By Sarah Cawkwell
Two night cycles previously – at best guess – half of the strike team seated at a table playing a semi-serious game of Darktown Whist. Others were cleaning and maintaining their weapons, some sleeping, but at least it was all of them. Still together. A unit. A squad. A team. Friends.
Now only four remained and the circumstances were most definitely not conducive to playing games. Strafing gunfire ripped through the ruins of the hab block in which they were taking shelter. Everywhere the sounds of death and dying echoed throughout the blasted streets like a ghastly opera playing to a very small, select audience. The traitors of the Moebian 6th were hammering Chasm Station, but then it felt as though everywhere in Tertium was being hammered. Maybe everywhere on Atoma.
Vox communication with the other strike teams scattered throughout the sector - and worse, with the orbiting Mourningstar - had broken down after a heavy stubber shell had punched through the equipment as well as the man carrying it and they were running out of places to take cover in the long reaches of Ironside Alley.
“Odds not so good this time, Sarge,” muttered Alusha, the team’s demolitions expert. Her long black hair, usually wound up tightly beneath her cap, had come loose and hung in strands around her harassed face. She propped her lasgun on the ground before her and frantically took stock of what explosives she had left in her arsenal.
Sergeant Taril groaned softly, running his hands through his thinning hair. His helmet was long since gone, thrown off by the blast that had scattered the strike team in all directions, apart from Kerrin, whose luck ran out when he’d been too close to the impact to be able to escape the fire and spinning shrapnel. What remained of Kerrin when the smoke and dust had cleared had not been a pretty sight. An even less pretty sight was that of the big Ogryn, Tig, as he had cradled his best friend’s torso in his arms, trying to convince himself that everything was fine.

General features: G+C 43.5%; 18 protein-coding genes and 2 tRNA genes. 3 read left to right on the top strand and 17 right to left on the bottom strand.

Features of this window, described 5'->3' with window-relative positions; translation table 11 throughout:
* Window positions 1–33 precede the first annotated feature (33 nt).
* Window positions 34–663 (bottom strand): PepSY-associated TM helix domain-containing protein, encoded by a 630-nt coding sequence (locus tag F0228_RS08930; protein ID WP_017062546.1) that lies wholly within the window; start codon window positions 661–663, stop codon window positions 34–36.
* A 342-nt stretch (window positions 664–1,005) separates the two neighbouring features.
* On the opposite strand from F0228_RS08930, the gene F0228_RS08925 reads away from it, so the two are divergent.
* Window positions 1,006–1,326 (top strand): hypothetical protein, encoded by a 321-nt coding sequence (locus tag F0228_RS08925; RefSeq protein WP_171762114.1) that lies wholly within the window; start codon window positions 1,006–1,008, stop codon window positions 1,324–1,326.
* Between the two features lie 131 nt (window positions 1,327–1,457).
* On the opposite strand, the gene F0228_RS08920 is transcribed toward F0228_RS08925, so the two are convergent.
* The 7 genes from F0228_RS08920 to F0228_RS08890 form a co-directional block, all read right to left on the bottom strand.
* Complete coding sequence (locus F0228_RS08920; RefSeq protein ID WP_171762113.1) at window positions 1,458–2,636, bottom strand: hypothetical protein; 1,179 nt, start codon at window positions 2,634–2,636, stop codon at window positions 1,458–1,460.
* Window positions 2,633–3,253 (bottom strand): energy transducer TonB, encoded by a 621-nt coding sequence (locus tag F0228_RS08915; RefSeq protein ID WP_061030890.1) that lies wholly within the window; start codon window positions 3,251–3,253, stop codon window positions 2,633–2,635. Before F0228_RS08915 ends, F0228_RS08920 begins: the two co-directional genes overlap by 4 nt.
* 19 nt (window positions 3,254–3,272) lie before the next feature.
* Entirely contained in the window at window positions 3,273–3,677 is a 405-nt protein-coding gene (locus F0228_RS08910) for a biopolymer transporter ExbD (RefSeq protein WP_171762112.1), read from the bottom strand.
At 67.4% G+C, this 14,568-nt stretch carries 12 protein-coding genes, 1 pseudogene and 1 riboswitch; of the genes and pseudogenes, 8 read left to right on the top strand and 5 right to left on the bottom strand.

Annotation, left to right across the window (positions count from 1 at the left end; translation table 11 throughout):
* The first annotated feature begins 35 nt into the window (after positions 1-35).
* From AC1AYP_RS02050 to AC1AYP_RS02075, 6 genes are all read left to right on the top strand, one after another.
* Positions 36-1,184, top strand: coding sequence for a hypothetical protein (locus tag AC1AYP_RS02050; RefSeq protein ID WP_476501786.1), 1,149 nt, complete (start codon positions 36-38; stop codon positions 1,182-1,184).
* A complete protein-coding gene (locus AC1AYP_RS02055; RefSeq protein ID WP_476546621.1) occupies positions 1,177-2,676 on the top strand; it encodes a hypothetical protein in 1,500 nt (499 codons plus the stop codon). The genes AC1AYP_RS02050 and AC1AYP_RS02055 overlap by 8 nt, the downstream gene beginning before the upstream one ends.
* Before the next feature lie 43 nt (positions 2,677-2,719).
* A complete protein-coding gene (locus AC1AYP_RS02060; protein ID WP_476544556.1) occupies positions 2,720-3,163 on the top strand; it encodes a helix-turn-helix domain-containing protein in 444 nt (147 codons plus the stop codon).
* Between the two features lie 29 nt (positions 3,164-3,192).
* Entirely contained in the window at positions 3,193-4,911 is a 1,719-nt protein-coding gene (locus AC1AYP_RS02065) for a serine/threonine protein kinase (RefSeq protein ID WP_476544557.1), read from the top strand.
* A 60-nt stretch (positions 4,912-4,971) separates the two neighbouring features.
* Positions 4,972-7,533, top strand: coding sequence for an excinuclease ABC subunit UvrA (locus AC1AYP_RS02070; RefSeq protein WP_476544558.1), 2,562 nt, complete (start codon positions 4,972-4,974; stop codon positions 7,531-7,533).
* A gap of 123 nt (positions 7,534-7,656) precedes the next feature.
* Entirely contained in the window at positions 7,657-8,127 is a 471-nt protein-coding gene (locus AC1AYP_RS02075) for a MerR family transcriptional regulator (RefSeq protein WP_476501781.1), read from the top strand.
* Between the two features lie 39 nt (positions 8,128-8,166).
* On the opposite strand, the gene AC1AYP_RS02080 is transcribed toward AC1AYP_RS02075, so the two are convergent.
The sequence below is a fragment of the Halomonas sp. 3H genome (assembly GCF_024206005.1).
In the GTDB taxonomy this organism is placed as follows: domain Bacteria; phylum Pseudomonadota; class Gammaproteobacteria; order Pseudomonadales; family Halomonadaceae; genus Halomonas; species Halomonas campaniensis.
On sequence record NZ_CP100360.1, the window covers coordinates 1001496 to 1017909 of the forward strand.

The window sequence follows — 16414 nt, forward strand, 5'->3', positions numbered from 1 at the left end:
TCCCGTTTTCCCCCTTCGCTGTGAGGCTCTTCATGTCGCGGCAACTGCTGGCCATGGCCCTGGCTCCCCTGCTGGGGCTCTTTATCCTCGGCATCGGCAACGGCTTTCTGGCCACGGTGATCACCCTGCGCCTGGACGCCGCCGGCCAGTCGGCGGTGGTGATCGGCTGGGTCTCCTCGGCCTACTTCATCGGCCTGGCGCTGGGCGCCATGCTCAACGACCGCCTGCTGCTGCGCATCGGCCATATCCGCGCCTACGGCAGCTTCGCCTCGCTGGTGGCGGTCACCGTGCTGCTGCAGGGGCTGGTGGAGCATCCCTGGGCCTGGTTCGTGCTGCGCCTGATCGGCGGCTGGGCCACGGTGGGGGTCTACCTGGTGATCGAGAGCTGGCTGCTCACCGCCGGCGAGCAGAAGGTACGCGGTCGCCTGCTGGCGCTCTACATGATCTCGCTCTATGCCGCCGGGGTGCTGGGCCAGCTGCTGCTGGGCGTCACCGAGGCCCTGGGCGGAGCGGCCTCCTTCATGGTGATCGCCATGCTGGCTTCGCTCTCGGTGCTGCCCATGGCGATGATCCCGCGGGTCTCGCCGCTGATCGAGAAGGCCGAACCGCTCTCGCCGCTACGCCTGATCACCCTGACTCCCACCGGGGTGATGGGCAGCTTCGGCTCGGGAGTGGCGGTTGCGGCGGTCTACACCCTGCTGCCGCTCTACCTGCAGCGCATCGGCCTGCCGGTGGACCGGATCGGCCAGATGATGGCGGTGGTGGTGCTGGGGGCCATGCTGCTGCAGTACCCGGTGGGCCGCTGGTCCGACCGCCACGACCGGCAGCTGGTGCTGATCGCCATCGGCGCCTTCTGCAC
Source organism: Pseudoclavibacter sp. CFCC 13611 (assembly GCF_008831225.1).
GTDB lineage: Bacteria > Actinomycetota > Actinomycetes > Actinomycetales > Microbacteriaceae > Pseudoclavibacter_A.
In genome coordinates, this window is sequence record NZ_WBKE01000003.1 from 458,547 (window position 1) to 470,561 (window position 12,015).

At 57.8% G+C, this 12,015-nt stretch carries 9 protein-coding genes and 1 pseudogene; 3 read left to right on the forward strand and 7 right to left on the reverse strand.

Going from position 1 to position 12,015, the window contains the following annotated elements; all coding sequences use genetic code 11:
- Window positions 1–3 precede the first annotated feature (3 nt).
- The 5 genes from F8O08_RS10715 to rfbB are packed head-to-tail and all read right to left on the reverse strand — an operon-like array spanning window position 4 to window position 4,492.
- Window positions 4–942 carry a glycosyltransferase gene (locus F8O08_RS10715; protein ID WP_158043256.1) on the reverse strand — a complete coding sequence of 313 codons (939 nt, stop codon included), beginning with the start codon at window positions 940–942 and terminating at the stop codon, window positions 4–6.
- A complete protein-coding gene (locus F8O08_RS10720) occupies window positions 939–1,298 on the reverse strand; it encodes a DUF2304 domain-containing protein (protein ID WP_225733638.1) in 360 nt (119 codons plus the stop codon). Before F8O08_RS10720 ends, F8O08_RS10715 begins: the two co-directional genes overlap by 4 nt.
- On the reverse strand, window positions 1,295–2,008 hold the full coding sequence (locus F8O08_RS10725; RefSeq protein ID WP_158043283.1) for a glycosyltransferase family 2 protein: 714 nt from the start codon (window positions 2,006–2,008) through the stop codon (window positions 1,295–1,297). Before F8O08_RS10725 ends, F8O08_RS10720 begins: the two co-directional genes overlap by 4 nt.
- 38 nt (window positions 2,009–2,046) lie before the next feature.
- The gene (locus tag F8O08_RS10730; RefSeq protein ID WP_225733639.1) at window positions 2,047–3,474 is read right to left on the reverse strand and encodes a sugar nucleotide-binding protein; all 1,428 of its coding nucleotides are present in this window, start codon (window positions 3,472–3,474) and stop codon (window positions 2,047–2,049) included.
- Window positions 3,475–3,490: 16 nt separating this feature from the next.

Kerrin and Tig formed an instant bond from the moment the Ogryn had arrived, newly assigned to the strike team: a big, clumsy mountain of muscle with the flat, blocky features and overly-hirsute body of his kind. He’d come to them comparatively recently. Young for an Ogryn, what he lacked in knowledge and social grace – and by the Throne, he had precious little of either – Tig made up for with single-minded determination, unwavering loyalty and boundless energy. At first the team had only reluctantly accepted his company, but his endless child-like enthusiasm and relentless optimism had quickly worn them down. Within days they had warmed to him, within a week none of them could recall the team without him.
Overhead, a squadron of blunt-nosed, ramshackle attack craft banked sharply to their left with a scream of tortured plasma jets, peeling off in pursuit of the remaining thunderbolt fighters.
Tig hunkered down beside Taril. The Ogryn’s face was distorted more than usual; the heavy brow twisted into an expression of abject misery. He had grown close to Kerrin, a man whose sardonic humour and sharp tongue had savaged the pride of many. Tig was immune to sarcasm and took everything so much to heart that they’d all learned to be careful what they told him to do. He would quite literally follow an order to the letter.
“Fight now, Sarge?”
The bass rumble of his voice began somewhere deep in the barrel chest, making its way through vocal chords far more used to shouting battle cries. He was the brute strength of the squad and little more: not smart enough to be trusted with a firearm, he brandished his serrated-edged war maul with immense pride, hefting the heavy weapon with practiced ease. On the occasions the maul had not been to hand, he snatched up any heavy object and did what he referred to as ‘makin’ do’.
“Rest for a bit, Tig. We need to get our breath back.”
“Yeah,” agreed the Ogryn, nodding solemnly. “Breath gone. Kerrin gone. Bed… gone. Is very sad, yeah? Chasm Station broken. Tig fight now while you get breath back.” He patted his sergeant on the shoulder awkwardly. Taril winced at the heavy-handed gesture but couldn’t hide the tired smile that flickered over his face.